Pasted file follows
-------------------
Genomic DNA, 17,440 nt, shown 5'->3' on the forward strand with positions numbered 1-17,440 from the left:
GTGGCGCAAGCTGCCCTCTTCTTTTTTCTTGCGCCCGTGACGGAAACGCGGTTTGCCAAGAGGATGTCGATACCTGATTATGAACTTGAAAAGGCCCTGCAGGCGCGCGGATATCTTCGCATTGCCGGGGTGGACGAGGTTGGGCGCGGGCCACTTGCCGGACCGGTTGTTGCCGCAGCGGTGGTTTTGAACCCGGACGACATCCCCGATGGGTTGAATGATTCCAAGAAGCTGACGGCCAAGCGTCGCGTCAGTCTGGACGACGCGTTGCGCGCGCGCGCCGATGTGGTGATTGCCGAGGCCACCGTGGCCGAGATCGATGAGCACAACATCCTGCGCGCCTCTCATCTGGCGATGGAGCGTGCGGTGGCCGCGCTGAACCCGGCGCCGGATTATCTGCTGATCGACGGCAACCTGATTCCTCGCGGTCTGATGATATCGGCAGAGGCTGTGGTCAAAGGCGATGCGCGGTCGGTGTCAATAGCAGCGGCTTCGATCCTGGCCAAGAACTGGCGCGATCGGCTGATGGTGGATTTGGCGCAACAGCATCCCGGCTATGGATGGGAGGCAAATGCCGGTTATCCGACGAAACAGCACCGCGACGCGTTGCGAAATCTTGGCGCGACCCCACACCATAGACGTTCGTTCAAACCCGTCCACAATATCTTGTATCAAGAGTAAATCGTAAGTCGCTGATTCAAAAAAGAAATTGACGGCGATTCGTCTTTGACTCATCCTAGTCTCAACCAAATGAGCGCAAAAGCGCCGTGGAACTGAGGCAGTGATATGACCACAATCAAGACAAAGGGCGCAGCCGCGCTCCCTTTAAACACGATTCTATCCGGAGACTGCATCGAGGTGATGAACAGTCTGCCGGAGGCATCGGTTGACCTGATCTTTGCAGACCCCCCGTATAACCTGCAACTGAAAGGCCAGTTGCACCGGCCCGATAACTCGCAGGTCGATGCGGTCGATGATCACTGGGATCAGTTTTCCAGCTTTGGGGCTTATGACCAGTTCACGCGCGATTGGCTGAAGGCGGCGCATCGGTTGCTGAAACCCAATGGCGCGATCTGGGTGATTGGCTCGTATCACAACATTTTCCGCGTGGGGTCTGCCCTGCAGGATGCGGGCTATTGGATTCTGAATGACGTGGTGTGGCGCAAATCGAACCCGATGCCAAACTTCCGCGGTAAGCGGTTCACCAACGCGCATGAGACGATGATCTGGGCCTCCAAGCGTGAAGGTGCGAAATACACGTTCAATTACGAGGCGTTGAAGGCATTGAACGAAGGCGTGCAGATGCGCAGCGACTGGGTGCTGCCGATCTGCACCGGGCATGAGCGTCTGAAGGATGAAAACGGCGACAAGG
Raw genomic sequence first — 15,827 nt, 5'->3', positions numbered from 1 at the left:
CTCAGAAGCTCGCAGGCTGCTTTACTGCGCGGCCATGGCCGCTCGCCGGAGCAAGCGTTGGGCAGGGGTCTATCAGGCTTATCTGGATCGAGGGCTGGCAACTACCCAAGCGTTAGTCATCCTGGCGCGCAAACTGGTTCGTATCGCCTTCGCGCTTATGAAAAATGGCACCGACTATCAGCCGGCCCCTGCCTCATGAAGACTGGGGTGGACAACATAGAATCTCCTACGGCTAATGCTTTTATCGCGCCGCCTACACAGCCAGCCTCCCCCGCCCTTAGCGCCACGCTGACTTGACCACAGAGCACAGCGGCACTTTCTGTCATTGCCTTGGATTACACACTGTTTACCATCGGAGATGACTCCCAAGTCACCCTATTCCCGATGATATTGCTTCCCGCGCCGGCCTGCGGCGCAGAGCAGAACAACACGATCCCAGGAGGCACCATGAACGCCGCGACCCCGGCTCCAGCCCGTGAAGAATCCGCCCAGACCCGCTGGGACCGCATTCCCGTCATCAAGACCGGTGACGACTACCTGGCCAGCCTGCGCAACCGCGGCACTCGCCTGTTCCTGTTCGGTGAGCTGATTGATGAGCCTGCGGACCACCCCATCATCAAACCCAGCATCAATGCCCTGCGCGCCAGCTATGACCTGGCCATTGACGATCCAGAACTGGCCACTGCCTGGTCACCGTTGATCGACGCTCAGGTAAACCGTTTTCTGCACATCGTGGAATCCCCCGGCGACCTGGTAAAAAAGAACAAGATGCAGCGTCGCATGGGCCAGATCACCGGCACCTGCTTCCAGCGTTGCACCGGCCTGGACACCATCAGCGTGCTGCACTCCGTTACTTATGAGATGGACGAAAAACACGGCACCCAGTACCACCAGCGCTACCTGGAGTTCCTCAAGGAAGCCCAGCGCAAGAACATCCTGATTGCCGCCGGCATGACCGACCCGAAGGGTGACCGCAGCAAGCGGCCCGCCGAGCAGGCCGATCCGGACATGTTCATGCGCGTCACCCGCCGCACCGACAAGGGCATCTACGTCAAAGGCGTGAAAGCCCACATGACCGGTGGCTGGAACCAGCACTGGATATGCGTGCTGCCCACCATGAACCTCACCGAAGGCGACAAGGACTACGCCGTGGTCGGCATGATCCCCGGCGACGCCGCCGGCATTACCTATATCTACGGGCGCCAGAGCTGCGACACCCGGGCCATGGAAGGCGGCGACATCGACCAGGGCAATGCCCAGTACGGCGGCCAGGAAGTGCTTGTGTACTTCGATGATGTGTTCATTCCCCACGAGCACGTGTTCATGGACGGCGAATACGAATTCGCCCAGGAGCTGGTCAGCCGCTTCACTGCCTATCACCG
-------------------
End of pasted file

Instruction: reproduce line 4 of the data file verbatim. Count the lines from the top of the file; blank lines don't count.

CTCAGAAGCTCGCAGGCTGCTTTACTGCGCGGCCATGGCCGCTCGCCGGAGCAAGCGTTGGGCAGGGGTCTATCAGGCTTATCTGGATCGAGGGCTGGCAACTACCCAAGCGTTAGTCATCCTGGCGCGCAAACTGGTTCGTATCGCCTTCGCGCTTATGAAAAATGGCACCGACTATCAGCCGGCCCCTGCCTCATGAAGACTGGGGTGGACAACATAGAATCTCCTACGGCTAATGCTTTTATCGCGCCGCCTACACAGCCAGCCTCCCCCGCCCTTAGCGCCACGCTGACTTGACCACAGAGCACAGCGGCACTTTCTGTCATTGCCTTGGATTACACACTGTTTACCATCGGAGATGACTCCCAAGTCACCCTATTCCCGATGATATTGCTTCCCGCGCCGGCCTGCGGCGCAGAGCAGAACAACACGATCCCAGGAGGCACCATGAACGCCGCGACCCCGGCTCCAGCCCGTGAAGAATCCGCCCAGACCCGCTGGGACCGCATTCCCGTCATCAAGACCGGTGACGACTACCTGGCCAGCCTGCGCAACCGCGGCACTCGCCTGTTCCTGTTCGGTGAGCTGATTGATGAGCCTGCGGACCACCCCATCATCAAACCCAGCATCAATGCCCTGCGCGCCAGCTATGACCTGGCCATTGACGATCCAGAACTGGCCACTGCCTGGTCACCGTTGATCGACGCTCAGGTAAACCGTTTTCTGCACATCGTGGAATCCCCCGGCGACCTGGTAAAAAAGAACAAGATGCAGCGTCGCATGGGCCAGATCACCGGCACCTGCTTCCAGCGTTGCACCGGCCTGGACACCATCAGCGTGCTGCACTCCGTTACTTATGAGATGGACGAAAAACACGGCACCCAGTACCACCAGCGCTACCTGGAGTTCCTCAAGGAAGCCCAGCGCAAGAACATCCTGATTGCCGCCGGCATGACCGACCCGAAGGGTGACCGCAGCAAGCGGCCCGCCGAGCAGGCCGATCCGGACATGTTCATGCGCGTCACCCGCCGCACCGACAAGGGCATCTACGTCAAAGGCGTGAAAGCCCACATGACCGGTGGCTGGAACCAGCACTGGATATGCGTGCTGCCCACCATGAACCTCACCGAAGGCGACAAGGACTACGCCGTGGTCGGCATGATCCCCGGCGACGCCGCCGGCATTACCTATATCTACGGGCGCCAGAGCTGCGACACCCGGGCCATGGAAGGCGGCGACATCGACCAGGGCAATGCCCAGTACGGCGGCCAGGAAGTGCTTGTGTACTTCGATGATGTGTTCATTCCCCACGAGCACGTGTTCATGGACGGCGAATACGAATTCGCCCAGGAGCTGGTCAGCCGCTTCACTGCCTATCACCG